Of the many weirdnesses annually thrown up by the Eurovision Song Contest, this year’s Irish selection process has been widely hailed as one of the more bizarre and memorable.
According to one commentator, the 2014 Eurosong selection on RTE’s The Late Late Show was ‘a shambles’. Another described it as ‘car crash TV’ and yet another as ‘a farce’ with all the cringe-worthy fascination of DNA test night on the Jeremy Kyle Show. Oh, dear. I would like to say that those are harsh judgements but, having seen the footage, I have to say that I could barely bring myself to look past a certain point.
That point was the moment when former Eurovision winner, Linda Martin, hauled herself up to full height on her stilettos and bore down on Billy McGuinness, mentor to Laura O’Neill, a Eurovision hopeful taking part in the selection process. Depending on your perspective what followed was either unedifying spectacle or ‘TV gold’.
McGuiness’ crime was to challenge the impartiality of the commentary panel (who, incidentally, could comment on the acts but not vote), in particular of veteran local industry figure Louis Walsh and, by association, of Linda Martin herself. McGuinness had telegraphed his dissatisfaction publicly through the media during the week prior so it was hardly a State Secret that he was not a happy camper going into The Late Late – as it is known.
A verbal stoush developed over his allegations of nepotism and escalated to a physical face-in-face confrontation just short of blows, causing host Ryan Turbridy to stand between Martin and McGuinness while the selection proceedings ground to a halt. So far, good old-fashioned Irish Eurovision passion and exuberance, you might think.
But there was more.
As tempers flared Martin called McGuinness ‘an odious little man’. Fair enough. It could have been worse! In that state she could have said anything! Well, actually she did. Not content with ‘odious’, and with her Paddy well and truly up, she then, single-handedly and in a mere moment, augmented European linguistic diversity by following up with ‘Gobshite!’
Gobshite – noun. Irish. vulgar slang. moderately offensive.
Gobshite – vulgar slang, chiefly Irish.
A stupid, foolish or incompetent person.
The collective expression for ‘gobshites’ is ‘a shower of gobshites’, according to my sources.
In the YouTube age, Linda Martin and ‘gobshite’ became the talk of the international Eurovision community – fans, bloggers, journalists and podcasters. For a couple of weeks the net was fairly showering ‘gobshites’. And this previously relatively unknown addition to the international lexicon was greeted – not with condemnation or bewilderment – but with relish, with howls of delight, and with outright enthusiasm. There is something endearing – though I’m pondering what – about ‘gobshite’. It has colour, precision and stand-alone novelty – no adjectives needed. A gobshite is a gobshite – and such a person would be in no doubt once identified as same. No dictionary required. It is one of those words that enacts its meaning. Great cràic for the broadcasters – and, in the speedy way of the internet, ‘gobshite’ has already become a shorthand way of referring to the whole 2014 Eurosong debacle. And there is hardly a Eurovision podcaster who can resist…..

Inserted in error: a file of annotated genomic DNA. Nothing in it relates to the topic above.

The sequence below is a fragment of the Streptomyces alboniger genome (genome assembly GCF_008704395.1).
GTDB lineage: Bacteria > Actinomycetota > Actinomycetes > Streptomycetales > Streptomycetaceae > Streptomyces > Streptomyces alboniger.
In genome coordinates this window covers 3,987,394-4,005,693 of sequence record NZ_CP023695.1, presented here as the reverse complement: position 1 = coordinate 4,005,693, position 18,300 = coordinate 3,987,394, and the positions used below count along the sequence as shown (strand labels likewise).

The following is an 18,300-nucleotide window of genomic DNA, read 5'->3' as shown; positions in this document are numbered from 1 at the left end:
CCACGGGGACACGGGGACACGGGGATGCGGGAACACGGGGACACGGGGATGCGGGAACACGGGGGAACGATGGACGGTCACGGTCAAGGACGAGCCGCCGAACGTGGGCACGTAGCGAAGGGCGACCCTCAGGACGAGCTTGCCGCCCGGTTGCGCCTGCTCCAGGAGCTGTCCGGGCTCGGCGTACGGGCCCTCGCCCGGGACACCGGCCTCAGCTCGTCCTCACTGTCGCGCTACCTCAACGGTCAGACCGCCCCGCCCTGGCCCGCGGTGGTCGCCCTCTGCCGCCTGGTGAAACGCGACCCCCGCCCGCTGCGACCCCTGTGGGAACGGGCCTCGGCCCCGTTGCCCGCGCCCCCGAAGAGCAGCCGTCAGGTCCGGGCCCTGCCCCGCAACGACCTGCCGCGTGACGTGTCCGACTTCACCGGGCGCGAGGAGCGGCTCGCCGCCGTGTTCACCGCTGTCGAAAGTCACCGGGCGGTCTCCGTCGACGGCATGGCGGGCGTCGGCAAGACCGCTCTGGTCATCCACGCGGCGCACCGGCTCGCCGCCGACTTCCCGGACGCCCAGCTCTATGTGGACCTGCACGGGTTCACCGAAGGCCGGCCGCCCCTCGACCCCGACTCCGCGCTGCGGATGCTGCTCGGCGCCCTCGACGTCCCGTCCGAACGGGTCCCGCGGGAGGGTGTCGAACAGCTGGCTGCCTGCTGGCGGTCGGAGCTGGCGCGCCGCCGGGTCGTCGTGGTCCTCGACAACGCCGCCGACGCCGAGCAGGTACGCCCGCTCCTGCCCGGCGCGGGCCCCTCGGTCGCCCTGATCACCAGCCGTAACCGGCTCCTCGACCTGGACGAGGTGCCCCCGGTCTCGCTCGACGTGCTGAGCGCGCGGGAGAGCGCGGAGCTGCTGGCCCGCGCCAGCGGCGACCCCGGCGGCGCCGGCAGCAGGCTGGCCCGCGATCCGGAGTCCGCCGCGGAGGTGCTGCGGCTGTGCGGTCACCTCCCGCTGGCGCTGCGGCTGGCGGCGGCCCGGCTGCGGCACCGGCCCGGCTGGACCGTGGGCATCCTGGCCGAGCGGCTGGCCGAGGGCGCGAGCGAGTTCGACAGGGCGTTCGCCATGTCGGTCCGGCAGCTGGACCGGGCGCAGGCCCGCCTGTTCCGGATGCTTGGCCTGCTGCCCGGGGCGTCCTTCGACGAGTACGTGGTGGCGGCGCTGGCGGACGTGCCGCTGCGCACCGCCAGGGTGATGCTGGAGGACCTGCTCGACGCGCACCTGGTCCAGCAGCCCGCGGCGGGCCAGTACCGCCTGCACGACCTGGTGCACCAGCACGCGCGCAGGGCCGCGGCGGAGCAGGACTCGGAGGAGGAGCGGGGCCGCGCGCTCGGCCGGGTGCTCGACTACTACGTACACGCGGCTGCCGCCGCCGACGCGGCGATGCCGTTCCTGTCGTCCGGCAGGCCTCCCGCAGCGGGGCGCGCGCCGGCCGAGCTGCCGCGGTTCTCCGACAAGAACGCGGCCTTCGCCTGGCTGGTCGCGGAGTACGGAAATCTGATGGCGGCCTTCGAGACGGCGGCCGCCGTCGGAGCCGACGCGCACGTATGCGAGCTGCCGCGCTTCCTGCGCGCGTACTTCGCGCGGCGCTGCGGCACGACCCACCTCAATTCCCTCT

Had it all stopped there honour might have been salvaged – maybe. But where there is a fire there is often a pyromaniac who will pour petrol on it. Re-enter Louis Walsh. His contribution to the debate was to accuse Billy McGuinness of being affected by certain unnamed, reality-distorting substances. Not helpful at this point – and not something that RTE could allow itself to be seen endorsing. Host Turbridy hastily indicated something to that effect after a break – during which no doubt Legal had been in his earpiece! Phew!!
McGuinness may well have had a point. If so, it has been lost in all the shenanigans. The problem with his involvement may well be one of time and place rather than of substance. The real cost of the stoush, however, may have been to his act, Laura O’Neill, whose performance was completely overshadowed by the antics of her elders and betters. We can never know what toll was taken on her in the way of nerves – or of just losing the will to live – while all this was going on. She did not win – but there is no way of knowing whether causation is at play here, one way or the other. Just put it down to experience, Laura! At least your future is ahead of you – which is more than can be said for some involved….
You would think, wouldn’t you, that that would be enough for one night, one year, one selection process? You’d be wrong. As I sit here, it’s the truth! When the televoters of Ireland, those hardy souls who had endured the ‘gobshites’ and the rest, bravely invested yet another ounce of trust in Eurosong 2014 by voting, there was a computer glitch which obscured the result for some time. The computer would not count above 99 – and the scores exceeded that limit. You couldn’t make it up!
Do you wonder that this Eurosong is now on everybody’s lips – and not in a particularly good way? Do you wonder that there are calls to overhaul the selection process for the future? Do you wonder that those of us who love Eurovision (yes, I’m out and proud – I love Eurovision) and especially Ireland at Eurovision, leaving aside the ‘gobshites’, are just plain gobsmacked!
* Ireland will be represented at the Eurovision Song Contest in Copenhagen on 6th, 8th and (hopefully) 10th May 2014 by Can-Linn, featuring Kasey Smith singing ‘Heartbeat’.